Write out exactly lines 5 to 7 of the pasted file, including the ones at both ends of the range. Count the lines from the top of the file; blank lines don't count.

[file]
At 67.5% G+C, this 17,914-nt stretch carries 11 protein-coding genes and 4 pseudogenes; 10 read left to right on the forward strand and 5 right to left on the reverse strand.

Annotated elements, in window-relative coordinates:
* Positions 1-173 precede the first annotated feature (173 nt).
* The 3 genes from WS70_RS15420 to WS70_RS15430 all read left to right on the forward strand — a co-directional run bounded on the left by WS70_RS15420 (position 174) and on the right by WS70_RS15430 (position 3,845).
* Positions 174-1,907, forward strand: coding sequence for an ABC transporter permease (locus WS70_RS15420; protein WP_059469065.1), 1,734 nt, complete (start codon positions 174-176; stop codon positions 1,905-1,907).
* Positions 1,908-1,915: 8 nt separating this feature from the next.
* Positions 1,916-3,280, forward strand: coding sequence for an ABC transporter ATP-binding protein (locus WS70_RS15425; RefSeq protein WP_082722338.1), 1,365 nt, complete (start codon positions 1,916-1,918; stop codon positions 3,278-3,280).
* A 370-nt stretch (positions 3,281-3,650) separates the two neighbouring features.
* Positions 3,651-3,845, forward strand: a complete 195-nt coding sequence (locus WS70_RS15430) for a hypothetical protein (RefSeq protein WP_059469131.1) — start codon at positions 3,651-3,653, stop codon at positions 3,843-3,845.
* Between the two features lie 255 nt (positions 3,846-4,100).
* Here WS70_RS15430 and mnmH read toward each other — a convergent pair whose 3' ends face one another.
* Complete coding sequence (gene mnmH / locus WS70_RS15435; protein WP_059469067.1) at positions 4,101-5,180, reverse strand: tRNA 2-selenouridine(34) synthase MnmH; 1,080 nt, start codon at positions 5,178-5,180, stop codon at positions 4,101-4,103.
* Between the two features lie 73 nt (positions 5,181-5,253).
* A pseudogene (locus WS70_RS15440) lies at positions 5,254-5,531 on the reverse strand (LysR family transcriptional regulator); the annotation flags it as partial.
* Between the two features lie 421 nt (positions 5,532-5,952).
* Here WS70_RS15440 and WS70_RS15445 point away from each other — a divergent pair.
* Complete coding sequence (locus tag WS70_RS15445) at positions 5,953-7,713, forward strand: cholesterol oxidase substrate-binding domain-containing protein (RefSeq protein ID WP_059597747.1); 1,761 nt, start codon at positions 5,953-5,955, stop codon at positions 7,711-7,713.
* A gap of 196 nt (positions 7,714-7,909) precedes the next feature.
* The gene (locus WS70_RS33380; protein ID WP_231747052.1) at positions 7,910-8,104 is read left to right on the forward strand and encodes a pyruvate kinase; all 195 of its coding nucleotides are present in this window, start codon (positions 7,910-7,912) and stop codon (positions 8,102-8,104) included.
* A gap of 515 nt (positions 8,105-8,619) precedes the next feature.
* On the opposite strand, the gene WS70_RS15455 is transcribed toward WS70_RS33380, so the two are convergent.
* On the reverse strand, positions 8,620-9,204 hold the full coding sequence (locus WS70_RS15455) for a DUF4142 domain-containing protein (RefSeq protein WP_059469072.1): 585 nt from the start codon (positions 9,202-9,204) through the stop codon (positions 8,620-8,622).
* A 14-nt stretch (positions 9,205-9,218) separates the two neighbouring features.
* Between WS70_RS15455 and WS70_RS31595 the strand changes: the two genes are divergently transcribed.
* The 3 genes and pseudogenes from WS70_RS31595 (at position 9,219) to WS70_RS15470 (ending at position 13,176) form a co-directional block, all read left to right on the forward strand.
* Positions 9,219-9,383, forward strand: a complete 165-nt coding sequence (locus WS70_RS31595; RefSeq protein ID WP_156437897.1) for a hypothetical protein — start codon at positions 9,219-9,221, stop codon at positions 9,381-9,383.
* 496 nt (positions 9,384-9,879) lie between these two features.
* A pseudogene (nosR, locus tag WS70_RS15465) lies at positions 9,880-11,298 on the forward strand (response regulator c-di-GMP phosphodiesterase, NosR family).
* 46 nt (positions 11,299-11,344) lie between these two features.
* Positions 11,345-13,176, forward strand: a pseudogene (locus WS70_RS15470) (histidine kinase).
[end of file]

* Positions 174-1,907, forward strand: coding sequence for an ABC transporter permease (locus WS70_RS15420; protein WP_059469065.1), 1,734 nt, complete (start codon positions 174-176; stop codon positions 1,905-1,907).
* Positions 1,908-1,915: 8 nt separating this feature from the next.
* Positions 1,916-3,280, forward strand: coding sequence for an ABC transporter ATP-binding protein (locus WS70_RS15425; RefSeq protein WP_082722338.1), 1,365 nt, complete (start codon positions 1,916-1,918; stop codon positions 3,278-3,280).